GambleAware hopes to drive awareness of gambling addiction and push women suffering from gambling-related harm to the National Gambling Treatment Service. The campaign will feature videos and posters drawing on the insight that people with gambling problems feel disconnected from family and friends, and that treatment will help those with issues overcome their problems.

Zoe Osmond, the Communications and Engagement Director at GambleAware, said in a statement to CasinoBeats: “Following the success of the previous campaign, we are continuing our targeted approach to make sure women are not overlooked in the drive to raise awareness of gambling treatment and support.

“These findings highlight an increase in women suffering from gambling harm, and we hope this campaign will help to signpost those experiencing harms to the help that is available.”

The launch of the campaign comes after a report from YouGov found that 10% of all women across the UK experience “some level of gambling harm”. Previous reports have found that women are more likely to experience harm from loved ones.

The campaign has also come after self-exclusion tool provider Gamstop announced that more than 55,000 women have self-excluded using the service. In its report, Gamstop highlighted that the number of women suffering from gambling addiction has increased over the years.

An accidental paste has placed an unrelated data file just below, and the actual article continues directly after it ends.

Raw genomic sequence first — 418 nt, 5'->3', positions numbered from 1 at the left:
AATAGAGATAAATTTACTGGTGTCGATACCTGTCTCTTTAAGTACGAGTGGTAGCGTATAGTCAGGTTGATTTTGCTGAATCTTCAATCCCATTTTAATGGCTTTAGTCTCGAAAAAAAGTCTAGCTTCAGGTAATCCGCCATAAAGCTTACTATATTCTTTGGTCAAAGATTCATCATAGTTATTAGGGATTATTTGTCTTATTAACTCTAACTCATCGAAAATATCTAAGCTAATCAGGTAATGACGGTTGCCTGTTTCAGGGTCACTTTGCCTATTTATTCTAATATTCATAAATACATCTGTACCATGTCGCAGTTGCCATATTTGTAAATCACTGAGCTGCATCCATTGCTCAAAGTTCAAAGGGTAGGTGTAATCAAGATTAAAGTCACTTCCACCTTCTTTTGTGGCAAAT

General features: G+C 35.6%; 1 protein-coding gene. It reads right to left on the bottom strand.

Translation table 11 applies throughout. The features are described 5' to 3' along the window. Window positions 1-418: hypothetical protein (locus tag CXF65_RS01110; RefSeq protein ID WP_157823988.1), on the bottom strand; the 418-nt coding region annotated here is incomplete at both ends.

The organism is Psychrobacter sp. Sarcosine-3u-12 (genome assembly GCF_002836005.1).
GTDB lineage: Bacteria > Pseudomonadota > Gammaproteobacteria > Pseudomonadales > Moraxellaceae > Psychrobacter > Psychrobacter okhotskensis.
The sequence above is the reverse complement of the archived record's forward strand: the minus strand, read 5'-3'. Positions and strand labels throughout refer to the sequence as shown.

Gambling Harm Consultancy EPIC Risk Management Partners With eSports Group

Also this week, gambling harm consultancy group EPIC Risk Management has announced a partnership with the Counter-Strike Professional Players’ Association (CSPPA), the global association for professional Counter-Strike: Global Offensive players.

Under the partnership, EPIC Risk Management will provide the eSports association with programmes that educate and raise awareness of gambling-related harm. In addition, the two organisations will work together on various research projects regarding gambling in competitive eSports.

EPIC Risk Management Chief Executive Paul Buck told FocusGN: “We’re delighted to announce such a landmark agreement. I must applaud the leadership of the CSPPA for taking a lead in eSports around the threats of gambling harm, and we are very excited to launch a first-of-its-kind agreement between an eSports players association in this space.

“At EPIC, we have a proven track record of working with athletes to make them aware of the potentially destructive financial implications and health issues that out-of-control gambling can cause.”

He added: “The work we do covers harmful products and practices and enables athletes to make well-informed decisions, reducing distraction, in addition to educating them on betting integrity issues and their potential problems that out-of-control gambling can cause.”

Mads Øland, the Chief Executive of CSPPA, added: The CSPPA understands that elite athletes, including CSPPA members, are potentially more vulnerable to gambling addiction and betting integrity issues.

“The CSPPA is committed to protecting its members from the potential harms of gambling addiction, which not only harms the individual both financially and with regards to mental health but also exposes and makes players vulnerable to further abuse relating to betting integrity and match-fixing.”